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Why go to workshops? #2759494
08/18/18 08:24 PM
08/18/18 08:24 PM
Joined: Jul 2012
Posts: 257
USA
missbelle Offline OP
Full Member
missbelle  Offline OP
Full Member

Joined: Jul 2012
Posts: 257
USA
I am going to give a few reasons why I attend piano teacher workshops-
please expand on or add your own reasons, WHY or WHY NOT...
Thank you!

1. camaraderie with fellow teachers.
Piano teaching can be lonely- no staff meetings, no birthday of the month club, no break room chats. Coming together to learn is a big melting pot of instant companionship and understanding. And, I ran into a friend that lives a few hundred miles away now!

2. free stuff.
Yes, the books and the door prizes are actually useful!

3. teacher discounts.
a good percentage discount on books whether singles or pre-packaged, and even specials on pianos!

4. free lessons.
mini-recitals to demo music in the books, partial vids to show how students respond to teaching methodologies explained in person, page by page info to follow along, new tech and apps taught for us older ones, and how-to seminars on just about anything.

5. inspiration.
I have always said the the first year I do not learn something new, I will take a sabbatical. Although I watch videos (Piano Adventures has teaching apps) and there are links even on this site, other teacher sites, etc... nothing is the same as in person, asking and answering in a group setting, sharing and learning together.

And,
this last workshop I attended, I received one of the most wonderful gifts- the gift of a hymn.

Here's what happened-

At break, I spoke with the presenter. I wound up telling how I played my grandfather's favorite hymn for him when we visited. We shared how music evokes memories, and can be inspired by anything. How much the workshops help us teachers, and encourage us.
At close, after door prizes, he said there was a "special" gift for ...me! What could it be?

As teachers made final purchases, exchanged text numbers, and headed out ready for a new school year, the presenter played for me a mesmerizing arrangement of that same hymn I had played as a child for my "Little Papa." I was transfixed, swept back in time by the music's washing over me.

That is a moment I will treasure. It was gift of pure joy. I floated out with a smile the rest of the day. I can feel, and hear the memories.

And, that happened, just because I participated in a workshop.

Your turn!

Miss Belle


Learning as I teach.
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Re: Why go to workshops? [Re: missbelle] #2759582
08/19/18 12:29 AM
08/19/18 12:29 AM
Joined: Aug 2007
Posts: 8,205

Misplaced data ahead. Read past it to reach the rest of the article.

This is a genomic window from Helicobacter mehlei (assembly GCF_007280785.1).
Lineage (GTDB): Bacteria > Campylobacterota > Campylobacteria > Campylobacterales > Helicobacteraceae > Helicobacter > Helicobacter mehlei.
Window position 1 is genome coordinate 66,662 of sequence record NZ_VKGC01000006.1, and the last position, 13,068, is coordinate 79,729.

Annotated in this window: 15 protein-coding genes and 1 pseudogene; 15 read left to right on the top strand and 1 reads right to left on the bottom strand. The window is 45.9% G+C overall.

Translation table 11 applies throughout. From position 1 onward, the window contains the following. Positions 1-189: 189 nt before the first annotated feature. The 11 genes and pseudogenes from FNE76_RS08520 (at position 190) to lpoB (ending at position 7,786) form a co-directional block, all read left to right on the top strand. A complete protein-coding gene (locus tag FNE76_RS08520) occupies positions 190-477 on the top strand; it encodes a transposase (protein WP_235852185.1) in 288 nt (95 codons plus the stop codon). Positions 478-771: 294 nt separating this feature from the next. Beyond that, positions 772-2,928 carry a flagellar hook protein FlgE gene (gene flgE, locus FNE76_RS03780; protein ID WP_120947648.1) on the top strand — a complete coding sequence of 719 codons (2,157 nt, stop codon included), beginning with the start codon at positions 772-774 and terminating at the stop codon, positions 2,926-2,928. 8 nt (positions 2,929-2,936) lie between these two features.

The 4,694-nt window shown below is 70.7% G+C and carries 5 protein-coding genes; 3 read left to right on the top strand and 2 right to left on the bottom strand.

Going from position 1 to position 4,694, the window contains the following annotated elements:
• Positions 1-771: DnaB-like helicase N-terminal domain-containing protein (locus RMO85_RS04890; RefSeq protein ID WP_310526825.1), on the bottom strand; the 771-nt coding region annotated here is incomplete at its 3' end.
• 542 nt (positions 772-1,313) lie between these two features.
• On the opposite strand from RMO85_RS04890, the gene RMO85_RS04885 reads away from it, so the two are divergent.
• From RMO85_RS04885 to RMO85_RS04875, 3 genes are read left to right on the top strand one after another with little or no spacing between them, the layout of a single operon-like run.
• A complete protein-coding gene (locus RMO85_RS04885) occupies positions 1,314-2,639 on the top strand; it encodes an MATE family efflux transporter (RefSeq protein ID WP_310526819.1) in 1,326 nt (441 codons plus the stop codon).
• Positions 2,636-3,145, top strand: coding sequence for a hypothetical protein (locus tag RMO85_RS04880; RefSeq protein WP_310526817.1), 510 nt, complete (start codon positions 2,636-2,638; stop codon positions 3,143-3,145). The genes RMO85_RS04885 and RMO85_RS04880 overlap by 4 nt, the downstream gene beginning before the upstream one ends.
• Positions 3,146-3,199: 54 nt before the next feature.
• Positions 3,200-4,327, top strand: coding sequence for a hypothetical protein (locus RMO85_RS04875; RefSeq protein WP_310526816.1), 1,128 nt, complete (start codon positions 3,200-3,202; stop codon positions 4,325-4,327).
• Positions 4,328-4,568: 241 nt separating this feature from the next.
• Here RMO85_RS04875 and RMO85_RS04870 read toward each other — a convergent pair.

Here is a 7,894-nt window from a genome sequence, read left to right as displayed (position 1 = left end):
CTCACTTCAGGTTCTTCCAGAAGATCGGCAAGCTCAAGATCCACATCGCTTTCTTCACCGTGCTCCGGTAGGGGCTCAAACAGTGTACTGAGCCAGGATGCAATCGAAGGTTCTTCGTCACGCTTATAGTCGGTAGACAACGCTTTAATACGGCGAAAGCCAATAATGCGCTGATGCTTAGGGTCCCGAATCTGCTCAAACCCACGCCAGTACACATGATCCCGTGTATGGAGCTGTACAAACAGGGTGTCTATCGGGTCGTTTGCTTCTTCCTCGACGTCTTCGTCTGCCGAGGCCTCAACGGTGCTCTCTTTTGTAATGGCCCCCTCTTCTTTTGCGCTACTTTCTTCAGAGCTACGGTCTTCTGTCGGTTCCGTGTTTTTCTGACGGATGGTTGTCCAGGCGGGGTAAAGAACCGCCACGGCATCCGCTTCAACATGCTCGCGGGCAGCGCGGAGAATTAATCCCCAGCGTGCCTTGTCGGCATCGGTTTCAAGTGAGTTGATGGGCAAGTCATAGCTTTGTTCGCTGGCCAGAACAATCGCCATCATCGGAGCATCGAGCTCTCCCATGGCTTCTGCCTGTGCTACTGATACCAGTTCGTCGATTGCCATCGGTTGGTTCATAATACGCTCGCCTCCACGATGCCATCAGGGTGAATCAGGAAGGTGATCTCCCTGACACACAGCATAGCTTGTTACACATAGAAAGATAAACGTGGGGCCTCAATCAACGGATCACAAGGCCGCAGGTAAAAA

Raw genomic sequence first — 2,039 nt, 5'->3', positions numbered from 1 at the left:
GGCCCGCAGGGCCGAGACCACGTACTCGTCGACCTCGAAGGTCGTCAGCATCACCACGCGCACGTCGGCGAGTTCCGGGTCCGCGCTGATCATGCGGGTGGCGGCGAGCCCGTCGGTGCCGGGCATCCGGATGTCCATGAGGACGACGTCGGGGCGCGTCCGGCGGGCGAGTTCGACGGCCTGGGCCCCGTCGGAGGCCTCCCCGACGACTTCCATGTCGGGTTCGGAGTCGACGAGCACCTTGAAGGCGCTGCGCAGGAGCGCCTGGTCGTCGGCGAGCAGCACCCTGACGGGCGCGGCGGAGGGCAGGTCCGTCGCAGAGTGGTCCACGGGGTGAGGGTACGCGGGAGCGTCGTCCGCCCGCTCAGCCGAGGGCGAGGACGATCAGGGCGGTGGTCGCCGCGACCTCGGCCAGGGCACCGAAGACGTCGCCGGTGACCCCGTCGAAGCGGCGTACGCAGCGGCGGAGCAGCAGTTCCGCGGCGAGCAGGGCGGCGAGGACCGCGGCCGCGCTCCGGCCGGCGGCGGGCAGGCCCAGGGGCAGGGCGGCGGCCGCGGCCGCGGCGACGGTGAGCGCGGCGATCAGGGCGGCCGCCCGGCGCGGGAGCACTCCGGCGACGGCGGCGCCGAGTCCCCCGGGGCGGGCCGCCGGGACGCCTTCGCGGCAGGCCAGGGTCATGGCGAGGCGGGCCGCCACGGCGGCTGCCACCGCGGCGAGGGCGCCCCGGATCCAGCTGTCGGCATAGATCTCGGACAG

Orange County, CA
AZNpiano Offline
8000 Post Club Member
AZNpiano  Offline
8000 Post Club Member

Joined: Aug 2007
Posts: 8,205
Orange County, CA
The term "workshop" can be very broad. I like the ones that are purely pedagogical, presented by experts in the subject area. The best ones are those that offer me teaching tips that I can use immediately. Sadly, this accounts for maybe 5% of the workshops I've attended.

There are also workshops that are blatantly commercial in nature, especially the ones with the free stuff. It's even worse if the presenters don't know what they are talking about, or are unprepared to speak, or jump from topic to topic without any logic whatsoever.

The worst of the worst "workshops" are the ones that are commercial in nature, and they don't give you anything for free, and if you want to buy anything you have to buy the entire "packet," which often comes with one or two junk books that NOBODY wants.


Private Piano Teacher and MTAC Member
Re: Why go to workshops? [Re: missbelle] #2759812
08/20/18 09:03 AM
08/20/18 09:03 AM
Joined: Mar 2018
Posts: 331
Texas
Dr. Rogers Offline
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Dr. Rogers  Offline
Full Member

Joined: Mar 2018
Posts: 331
Texas
Where are these workshops taught? Is it a regional thing? I honestly NEVER heard of workshops for piano teachers until I started reading this forum recently. Maybe that's because I grew up in a very rural area (ONE piano teacher in the whole county when I was young), but even in the much more urban (but hardly urbane) Austin, TX this still doesn't seem to be a "thing" (as the young folks say these days).

My perception is that a lot of music teachers, at least in this area, have a strong independent streak and resist joining professional organizations and what-not.


Austin Rogers, PhD
Music Teacher in Austin, TX
Baldwin SD-10 Concert Grand "Kuroneko", Baldwin Upright, Yamaha P-255
Re: Why go to workshops? [Re: Dr. Rogers] #2759815
08/20/18 09:17 AM
08/20/18 09:17 AM
Joined: Apr 2009
Posts: 5,444
*sigh* Salt Lake City
malkin Offline
5000 Post Club Member
malkin  Offline
5000 Post Club Member

Joined: Apr 2009
Posts: 5,444
*sigh* Salt Lake City
Originally Posted by Dr. Rogers
Where are these workshops taught? Is it a regional thing? I honestly NEVER heard of workshops for piano teachers until I started reading this forum recently. Maybe that's because I grew up in a very rural area (ONE piano teacher in the whole county when I was young), but even in the much more urban (but hardly urbane) Austin, TX this still doesn't seem to be a "thing" (as the young folks say these days).